I know it is not intentional and merely coincidental, but Myrtle always seems to send me an update on her baby just at the time when I've received some disappointing news. As I was walking out of my RE's office, upset over the prospect of only having 6-8 mature follicles after twelve days of stimming, Myrtle texted me a photo of little Myrtle. I probably should have sent a one line response to acknowledge that I received the pic, but instead I chose to ignore it. A few hours later, Myrtle nudged me, "did you get the picture that I sent?" Yes, Stan's Dad, I saw your bloody photo...
"Yes, she's adorable" I wrote back and I informed her that I had just received some information which indicates that IVF may not work. "Sorry to hear you got bad news about IVF." she replied "Is there some other treatment you can try?"
Now, I don't know if this was Myrtle's way of asking the 'have you considered adoption' question, or if she really thinks that science and progress may have other methods beyond IVF available. (I suspect the latter) I thought about explaining the option of donor eggs or embryo adoption, but I replied that we still are reasonable candidates for IVF (at least we were at that time) but it may take more than one cycle. Besides, as I was now reminding myself, we weren't out of the game with this cycle just yet. I was merely in the holding pattern waiting for my retrieval and the fertilisation report.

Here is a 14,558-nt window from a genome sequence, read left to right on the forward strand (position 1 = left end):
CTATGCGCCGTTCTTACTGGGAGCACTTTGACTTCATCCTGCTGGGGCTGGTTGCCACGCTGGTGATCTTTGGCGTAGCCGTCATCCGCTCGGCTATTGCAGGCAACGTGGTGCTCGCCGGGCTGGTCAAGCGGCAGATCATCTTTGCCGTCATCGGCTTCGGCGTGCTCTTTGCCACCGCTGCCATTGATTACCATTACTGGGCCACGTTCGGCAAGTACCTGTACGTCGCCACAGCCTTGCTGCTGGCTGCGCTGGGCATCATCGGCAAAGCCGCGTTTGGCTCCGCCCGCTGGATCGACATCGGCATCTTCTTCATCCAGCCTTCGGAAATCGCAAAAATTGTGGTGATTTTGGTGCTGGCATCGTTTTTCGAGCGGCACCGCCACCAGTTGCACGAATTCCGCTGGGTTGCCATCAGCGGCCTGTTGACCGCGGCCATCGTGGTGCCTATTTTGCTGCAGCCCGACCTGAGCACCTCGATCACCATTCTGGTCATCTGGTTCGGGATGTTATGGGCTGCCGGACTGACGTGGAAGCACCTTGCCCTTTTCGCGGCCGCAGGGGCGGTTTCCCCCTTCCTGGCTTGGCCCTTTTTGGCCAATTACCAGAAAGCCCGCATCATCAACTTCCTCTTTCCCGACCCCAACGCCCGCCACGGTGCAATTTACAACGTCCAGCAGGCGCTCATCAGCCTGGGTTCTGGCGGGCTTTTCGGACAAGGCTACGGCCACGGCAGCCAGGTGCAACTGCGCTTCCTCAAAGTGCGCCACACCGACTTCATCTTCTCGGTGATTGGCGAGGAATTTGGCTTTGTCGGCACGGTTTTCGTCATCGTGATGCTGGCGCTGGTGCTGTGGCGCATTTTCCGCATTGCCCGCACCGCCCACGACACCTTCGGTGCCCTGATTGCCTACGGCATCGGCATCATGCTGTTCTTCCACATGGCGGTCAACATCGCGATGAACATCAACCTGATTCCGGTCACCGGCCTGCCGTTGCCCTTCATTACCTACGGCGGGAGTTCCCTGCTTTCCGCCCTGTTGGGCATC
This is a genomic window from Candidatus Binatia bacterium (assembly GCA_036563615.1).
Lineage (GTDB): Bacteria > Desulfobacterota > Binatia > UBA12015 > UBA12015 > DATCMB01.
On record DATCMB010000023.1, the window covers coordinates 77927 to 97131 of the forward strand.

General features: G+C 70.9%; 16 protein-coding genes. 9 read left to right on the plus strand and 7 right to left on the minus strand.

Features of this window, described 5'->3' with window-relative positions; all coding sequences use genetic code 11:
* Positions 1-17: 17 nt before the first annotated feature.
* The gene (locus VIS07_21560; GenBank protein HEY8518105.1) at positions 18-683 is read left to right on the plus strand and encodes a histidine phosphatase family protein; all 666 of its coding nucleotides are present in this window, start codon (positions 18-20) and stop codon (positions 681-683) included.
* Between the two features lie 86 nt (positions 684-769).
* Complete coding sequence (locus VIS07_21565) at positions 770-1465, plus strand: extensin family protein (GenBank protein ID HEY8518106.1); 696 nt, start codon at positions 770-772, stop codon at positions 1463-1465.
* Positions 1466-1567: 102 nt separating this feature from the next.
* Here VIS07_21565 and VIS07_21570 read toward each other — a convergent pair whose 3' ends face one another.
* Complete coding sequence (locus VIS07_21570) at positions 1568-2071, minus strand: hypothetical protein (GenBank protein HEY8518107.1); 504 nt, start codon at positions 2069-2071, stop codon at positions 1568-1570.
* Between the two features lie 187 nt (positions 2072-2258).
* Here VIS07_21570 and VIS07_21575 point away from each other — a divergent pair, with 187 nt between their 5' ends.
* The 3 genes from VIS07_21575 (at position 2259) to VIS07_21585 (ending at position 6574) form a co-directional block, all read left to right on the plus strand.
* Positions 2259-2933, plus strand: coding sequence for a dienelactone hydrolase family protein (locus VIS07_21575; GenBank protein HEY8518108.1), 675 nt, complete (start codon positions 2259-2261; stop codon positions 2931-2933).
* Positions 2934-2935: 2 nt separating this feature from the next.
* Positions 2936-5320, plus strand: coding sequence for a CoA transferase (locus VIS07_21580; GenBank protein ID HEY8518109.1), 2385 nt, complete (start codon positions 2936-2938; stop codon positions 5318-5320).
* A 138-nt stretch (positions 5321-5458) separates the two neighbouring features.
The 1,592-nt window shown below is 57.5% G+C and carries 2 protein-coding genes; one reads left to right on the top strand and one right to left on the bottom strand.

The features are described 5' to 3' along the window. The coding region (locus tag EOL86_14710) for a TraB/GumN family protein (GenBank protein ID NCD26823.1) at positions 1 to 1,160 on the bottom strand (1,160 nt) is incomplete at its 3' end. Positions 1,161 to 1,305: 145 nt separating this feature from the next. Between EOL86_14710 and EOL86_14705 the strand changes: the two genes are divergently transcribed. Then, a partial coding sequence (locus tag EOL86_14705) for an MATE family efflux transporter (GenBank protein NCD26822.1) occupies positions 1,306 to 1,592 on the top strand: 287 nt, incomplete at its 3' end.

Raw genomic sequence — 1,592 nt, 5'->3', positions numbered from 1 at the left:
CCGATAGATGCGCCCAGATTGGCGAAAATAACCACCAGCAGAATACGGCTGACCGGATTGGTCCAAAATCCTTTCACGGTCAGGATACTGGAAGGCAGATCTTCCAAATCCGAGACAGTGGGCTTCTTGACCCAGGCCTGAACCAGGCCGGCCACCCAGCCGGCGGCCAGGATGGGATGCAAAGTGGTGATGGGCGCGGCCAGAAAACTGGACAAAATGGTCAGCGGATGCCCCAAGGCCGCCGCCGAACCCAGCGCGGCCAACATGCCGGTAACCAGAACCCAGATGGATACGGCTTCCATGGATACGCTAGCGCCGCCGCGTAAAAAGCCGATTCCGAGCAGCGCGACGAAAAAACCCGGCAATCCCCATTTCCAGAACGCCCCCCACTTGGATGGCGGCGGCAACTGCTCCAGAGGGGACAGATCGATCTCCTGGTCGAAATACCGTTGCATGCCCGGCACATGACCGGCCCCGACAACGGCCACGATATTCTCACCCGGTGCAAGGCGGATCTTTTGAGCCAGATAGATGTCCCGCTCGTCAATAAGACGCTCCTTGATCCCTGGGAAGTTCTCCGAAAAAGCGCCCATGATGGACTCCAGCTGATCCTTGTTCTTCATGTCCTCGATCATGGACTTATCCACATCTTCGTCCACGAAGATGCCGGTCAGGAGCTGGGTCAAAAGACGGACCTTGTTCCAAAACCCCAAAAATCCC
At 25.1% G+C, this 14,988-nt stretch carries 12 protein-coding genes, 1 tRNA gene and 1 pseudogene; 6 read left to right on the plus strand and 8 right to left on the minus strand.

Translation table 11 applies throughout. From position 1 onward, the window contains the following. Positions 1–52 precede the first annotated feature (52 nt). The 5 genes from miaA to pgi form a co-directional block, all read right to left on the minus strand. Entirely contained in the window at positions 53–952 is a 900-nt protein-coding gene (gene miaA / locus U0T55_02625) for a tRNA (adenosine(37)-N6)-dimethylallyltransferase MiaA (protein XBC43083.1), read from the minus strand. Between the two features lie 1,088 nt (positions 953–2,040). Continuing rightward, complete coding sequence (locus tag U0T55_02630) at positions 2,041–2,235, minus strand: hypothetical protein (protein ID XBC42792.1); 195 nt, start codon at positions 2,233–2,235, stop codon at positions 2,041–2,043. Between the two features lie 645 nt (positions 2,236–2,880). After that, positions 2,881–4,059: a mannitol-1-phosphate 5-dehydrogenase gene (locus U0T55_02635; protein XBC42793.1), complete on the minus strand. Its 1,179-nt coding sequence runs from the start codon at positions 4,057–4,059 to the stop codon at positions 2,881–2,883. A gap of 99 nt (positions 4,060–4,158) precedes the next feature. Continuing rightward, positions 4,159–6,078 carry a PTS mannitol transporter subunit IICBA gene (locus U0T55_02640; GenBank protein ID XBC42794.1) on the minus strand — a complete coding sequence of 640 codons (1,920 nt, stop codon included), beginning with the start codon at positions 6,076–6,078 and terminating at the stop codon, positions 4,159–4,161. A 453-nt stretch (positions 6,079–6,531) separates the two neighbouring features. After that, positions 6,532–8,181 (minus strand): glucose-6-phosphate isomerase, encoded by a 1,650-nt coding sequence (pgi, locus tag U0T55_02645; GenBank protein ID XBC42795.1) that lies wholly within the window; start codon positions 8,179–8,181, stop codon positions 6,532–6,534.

In my groggy post retrieval state, I heard my RE say "twelve". He was able to retrieve a dozen oocytes. As we were getting ready to leave, the embryologist announced that eight were mature. Even before I started my stims, I projected I would produce twelve eggs, and he was spot-on with his forecast on their maturity. I would have been ecstatic (pun: egg-static) to have 9 or 10 mature eggs, but I was very happy to be on the upper end of his prediction. Husband looked online and found that the lab has an 87% fertilisation rate, so he thought that would translate to 7 fertilised eggs. I estimated that we'd have a 50-75% fertilisation rate, which would yield 4 to 6. Well apparently, I am really good at predicting this shit, as we ended up with five fertilised eggs. Now we await the next match report. I have no conjecture on what it might bring, but I'm preparing for a fresh day 3 or day 5 transfer and possibly having nothing to freeze.
As intended, I did go swimming the day after my retrieval. I felt fine as I started my first warm up lap until I went into my flip turn. The process of crunching my lower abdominals combined with pushing off the wall sent me into agony. I think I screamed underwater. I finished the workout, but it was really uncomfortable and I was truly miserable. Alas, some things you have to learn the hard way. Such as discovering that you should have done IVF a year ago.